Eye involvement may be due to inflammation or side effects of medications. Some conditions affecting the eyes may threaten your eyesight, so you should see an eye doctor immediately.
Please visit an eye doctor immediately if you experience:
- Vision loss or impairment
- Severe foreign body sensation that prevents you from keeping the eye open
- Severe headache with nausea
- Area of the eye that appears cloudy and is not completely clear
Prolonged use of steroids can cause cataracts (clouding of the normally clear eye lens), glaucoma or increased pressure in the eye.
Methotrexate, a medication used in the treatment of IBD, rarely affects the eyes. It can cause swelling around the eyes, blurred vision, light sensitivity, red eye, inflammation of the eyelid, and damage to the optic nerve due to folate deficiency.
Liver and bile ducts
Primary Sclerosing Cholangitis (PSC), a disease of bile ducts (thin tubes that connect the liver to the small intestine and carry bile), is a rare disorder that affects males twice as often as females. Inflammation, scarring and narrowing of the ducts causes serious liver damage over time.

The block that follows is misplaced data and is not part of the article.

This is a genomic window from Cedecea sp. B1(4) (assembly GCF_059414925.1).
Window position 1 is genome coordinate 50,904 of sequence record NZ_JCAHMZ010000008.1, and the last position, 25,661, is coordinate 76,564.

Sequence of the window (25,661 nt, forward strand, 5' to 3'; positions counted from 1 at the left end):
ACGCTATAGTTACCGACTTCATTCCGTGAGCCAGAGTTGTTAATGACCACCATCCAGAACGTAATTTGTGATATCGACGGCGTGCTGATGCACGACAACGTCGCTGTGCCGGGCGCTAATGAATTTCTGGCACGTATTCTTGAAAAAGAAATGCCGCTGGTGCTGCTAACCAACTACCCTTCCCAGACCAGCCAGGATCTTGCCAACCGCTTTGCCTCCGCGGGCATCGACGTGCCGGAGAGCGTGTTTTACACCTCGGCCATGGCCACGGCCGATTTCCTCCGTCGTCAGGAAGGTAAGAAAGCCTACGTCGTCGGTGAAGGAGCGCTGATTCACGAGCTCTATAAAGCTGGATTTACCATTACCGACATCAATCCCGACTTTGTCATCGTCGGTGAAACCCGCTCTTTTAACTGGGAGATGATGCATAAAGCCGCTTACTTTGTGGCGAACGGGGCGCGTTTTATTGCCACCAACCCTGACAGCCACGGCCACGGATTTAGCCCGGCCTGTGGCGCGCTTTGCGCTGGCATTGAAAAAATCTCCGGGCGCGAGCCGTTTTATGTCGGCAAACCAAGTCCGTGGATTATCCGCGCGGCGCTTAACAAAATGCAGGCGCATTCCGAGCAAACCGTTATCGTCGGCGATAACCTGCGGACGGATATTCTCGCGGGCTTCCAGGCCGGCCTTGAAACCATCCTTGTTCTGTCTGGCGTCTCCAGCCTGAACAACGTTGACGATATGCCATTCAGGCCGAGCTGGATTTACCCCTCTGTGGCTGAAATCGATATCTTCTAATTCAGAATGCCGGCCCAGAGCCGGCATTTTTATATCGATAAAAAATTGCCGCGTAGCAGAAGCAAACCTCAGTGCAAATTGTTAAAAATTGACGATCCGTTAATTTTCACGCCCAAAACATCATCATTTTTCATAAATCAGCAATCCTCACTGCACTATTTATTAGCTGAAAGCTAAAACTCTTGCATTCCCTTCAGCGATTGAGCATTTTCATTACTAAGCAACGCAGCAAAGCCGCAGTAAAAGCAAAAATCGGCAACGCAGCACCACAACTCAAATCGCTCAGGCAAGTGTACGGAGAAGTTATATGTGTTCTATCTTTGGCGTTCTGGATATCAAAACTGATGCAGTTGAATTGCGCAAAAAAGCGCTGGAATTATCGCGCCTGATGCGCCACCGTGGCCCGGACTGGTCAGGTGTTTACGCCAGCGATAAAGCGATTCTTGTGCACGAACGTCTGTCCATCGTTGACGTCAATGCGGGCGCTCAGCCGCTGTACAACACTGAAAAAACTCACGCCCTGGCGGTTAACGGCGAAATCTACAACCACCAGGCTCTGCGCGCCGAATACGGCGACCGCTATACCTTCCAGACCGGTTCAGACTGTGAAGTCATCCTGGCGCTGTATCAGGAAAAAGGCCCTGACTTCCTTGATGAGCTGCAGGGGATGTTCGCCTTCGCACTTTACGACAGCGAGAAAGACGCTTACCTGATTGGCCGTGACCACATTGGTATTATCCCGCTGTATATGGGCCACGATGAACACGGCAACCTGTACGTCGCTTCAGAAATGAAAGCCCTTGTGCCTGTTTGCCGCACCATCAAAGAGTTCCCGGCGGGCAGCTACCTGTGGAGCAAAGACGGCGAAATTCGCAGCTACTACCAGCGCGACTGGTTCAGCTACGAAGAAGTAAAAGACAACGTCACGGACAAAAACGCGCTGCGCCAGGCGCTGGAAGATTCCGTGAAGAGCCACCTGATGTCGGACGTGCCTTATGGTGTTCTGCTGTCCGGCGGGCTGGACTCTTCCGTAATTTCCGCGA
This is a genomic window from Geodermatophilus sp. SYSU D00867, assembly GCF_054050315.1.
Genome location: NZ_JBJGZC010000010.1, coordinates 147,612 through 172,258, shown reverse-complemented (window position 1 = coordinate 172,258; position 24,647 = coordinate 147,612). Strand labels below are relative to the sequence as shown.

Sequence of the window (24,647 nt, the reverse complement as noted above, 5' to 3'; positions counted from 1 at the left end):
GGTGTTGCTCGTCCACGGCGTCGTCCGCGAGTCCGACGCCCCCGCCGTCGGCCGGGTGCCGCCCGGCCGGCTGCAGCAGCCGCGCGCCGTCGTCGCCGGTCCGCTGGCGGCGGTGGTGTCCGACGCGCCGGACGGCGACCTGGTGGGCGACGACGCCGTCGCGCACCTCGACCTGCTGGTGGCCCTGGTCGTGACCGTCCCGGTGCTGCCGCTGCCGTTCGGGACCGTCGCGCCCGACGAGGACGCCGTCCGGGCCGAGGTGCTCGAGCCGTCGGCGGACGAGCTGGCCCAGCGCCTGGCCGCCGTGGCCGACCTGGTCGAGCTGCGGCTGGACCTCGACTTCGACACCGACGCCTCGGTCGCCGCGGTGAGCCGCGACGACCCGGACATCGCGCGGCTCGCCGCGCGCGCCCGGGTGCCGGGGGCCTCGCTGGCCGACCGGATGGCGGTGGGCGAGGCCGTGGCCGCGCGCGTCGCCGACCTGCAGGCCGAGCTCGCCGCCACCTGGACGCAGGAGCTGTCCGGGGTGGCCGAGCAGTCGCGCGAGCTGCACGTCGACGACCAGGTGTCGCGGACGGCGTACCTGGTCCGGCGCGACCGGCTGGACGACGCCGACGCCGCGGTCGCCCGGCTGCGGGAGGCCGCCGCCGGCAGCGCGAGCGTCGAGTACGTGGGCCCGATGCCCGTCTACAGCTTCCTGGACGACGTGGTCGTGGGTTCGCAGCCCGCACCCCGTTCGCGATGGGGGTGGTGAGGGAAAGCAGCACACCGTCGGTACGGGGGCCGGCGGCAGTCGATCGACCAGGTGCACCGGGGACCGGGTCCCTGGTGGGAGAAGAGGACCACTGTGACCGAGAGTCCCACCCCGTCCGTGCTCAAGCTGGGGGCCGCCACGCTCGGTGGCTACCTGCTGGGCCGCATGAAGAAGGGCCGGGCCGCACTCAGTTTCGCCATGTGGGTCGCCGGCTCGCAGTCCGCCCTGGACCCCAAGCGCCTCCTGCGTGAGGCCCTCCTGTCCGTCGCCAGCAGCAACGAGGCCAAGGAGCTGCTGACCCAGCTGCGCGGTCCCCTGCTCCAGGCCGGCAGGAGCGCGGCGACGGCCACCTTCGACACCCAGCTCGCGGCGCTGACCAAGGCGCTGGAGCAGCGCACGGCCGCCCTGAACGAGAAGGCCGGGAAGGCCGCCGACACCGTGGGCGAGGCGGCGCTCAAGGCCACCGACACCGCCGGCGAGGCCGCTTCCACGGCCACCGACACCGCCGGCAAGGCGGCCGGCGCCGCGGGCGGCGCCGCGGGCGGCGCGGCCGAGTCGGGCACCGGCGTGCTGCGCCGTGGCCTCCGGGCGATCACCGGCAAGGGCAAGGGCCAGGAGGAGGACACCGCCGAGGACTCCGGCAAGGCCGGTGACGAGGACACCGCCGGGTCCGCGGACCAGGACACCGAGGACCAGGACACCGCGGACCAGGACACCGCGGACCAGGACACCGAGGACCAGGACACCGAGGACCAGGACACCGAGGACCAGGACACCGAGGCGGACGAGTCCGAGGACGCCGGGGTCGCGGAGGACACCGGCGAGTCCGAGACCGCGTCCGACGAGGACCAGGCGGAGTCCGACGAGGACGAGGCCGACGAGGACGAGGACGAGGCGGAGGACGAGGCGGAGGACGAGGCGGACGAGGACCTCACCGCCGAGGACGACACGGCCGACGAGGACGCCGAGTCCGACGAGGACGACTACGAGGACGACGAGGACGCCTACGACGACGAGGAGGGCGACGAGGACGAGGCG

Fatty liver and autoimmune liver disease have also been associated with IBD.
Iin people with Crohn’s disease, dehydration, electrolytes imbalance, inflammation, and malabsorption of food can result in kidney stones.
Crohn’s disease may put you at risk of developing some of the above complications. Having a good plan, learning about the disease, and working with your doctor are important in managing this disease, being empowered and feeling positive about the future.
Recognizing symptoms early on and talking openly with your doctor about how your symptoms impact you, are key to getting the treatment you need right away.